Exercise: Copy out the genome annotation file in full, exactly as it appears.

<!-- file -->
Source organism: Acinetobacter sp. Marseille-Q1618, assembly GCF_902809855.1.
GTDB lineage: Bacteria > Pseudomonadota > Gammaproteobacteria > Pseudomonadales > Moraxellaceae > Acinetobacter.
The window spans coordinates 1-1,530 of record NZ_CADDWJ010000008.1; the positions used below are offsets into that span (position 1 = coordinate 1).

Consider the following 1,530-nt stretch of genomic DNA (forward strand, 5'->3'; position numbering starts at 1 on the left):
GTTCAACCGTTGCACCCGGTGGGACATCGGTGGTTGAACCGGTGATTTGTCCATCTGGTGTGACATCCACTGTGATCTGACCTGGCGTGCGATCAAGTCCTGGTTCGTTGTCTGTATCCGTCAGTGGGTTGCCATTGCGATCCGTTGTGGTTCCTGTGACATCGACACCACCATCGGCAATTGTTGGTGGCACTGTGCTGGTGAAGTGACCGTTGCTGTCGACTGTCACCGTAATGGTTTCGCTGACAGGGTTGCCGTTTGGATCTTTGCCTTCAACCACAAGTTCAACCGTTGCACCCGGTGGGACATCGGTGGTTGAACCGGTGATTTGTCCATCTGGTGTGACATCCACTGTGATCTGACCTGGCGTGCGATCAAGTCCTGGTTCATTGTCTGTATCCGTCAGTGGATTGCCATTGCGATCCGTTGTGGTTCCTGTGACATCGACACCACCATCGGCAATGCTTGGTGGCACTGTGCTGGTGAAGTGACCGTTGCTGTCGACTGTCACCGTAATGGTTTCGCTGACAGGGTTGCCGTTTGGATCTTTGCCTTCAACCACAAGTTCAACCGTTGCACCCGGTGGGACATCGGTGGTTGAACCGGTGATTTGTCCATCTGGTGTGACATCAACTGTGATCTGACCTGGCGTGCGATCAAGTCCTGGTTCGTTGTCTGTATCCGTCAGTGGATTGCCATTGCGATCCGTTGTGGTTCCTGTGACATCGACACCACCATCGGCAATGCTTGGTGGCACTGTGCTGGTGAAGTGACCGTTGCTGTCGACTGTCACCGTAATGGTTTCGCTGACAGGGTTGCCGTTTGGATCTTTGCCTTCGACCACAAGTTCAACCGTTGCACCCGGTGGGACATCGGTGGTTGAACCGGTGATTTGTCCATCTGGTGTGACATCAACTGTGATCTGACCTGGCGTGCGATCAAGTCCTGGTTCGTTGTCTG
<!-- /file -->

Source organism: Acinetobacter sp. Marseille-Q1618, assembly GCF_902809855.1.
GTDB lineage: Bacteria > Pseudomonadota > Gammaproteobacteria > Pseudomonadales > Moraxellaceae > Acinetobacter.
The window spans coordinates 1-1,530 of record NZ_CADDWJ010000008.1; the positions used below are offsets into that span (position 1 = coordinate 1).

Consider the following 1,530-nt stretch of genomic DNA (forward strand, 5'->3'; position numbering starts at 1 on the left):
GTTCAACCGTTGCACCCGGTGGGACATCGGTGGTTGAACCGGTGATTTGTCCATCTGGTGTGACATCCACTGTGATCTGACCTGGCGTGCGATCAAGTCCTGGTTCGTTGTCTGTATCCGTCAGTGGGTTGCCATTGCGATCCGTTGTGGTTCCTGTGACATCGACACCACCATCGGCAATTGTTGGTGGCACTGTGCTGGTGAAGTGACCGTTGCTGTCGACTGTCACCGTAATGGTTTCGCTGACAGGGTTGCCGTTTGGATCTTTGCCTTCAACCACAAGTTCAACCGTTGCACCCGGTGGGACATCGGTGGTTGAACCGGTGATTTGTCCATCTGGTGTGACATCCACTGTGATCTGACCTGGCGTGCGATCAAGTCCTGGTTCATTGTCTGTATCCGTCAGTGGATTGCCATTGCGATCCGTTGTGGTTCCTGTGACATCGACACCACCATCGGCAATGCTTGGTGGCACTGTGCTGGTGAAGTGACCGTTGCTGTCGACTGTCACCGTAATGGTTTCGCTGACAGGGTTGCCGTTTGGATCTTTGCCTTCAACCACAAGTTCAACCGTTGCACCCGGTGGGACATCGGTGGTTGAACCGGTGATTTGTCCATCTGGTGTGACATCAACTGTGATCTGACCTGGCGTGCGATCAAGTCCTGGTTCGTTGTCTGTATCCGTCAGTGGATTGCCATTGCGATCCGTTGTGGTTCCTGTGACATCGACACCACCATCGGCAATGCTTGGTGGCACTGTGCTGGTGAAGTGACCGTTGCTGTCGACTGTCACCGTAATGGTTTCGCTGACAGGGTTGCCGTTTGGATCTTTGCCTTCGACCACAAGTTCAACCGTTGCACCCGGTGGGACATCGGTGGTTGAACCGGTGATTTGTCCATCTGGTGTGACATCAACTGTGATCTGACCTGGCGTGCGATCAAGTCCTGGTTCGTTGTCTG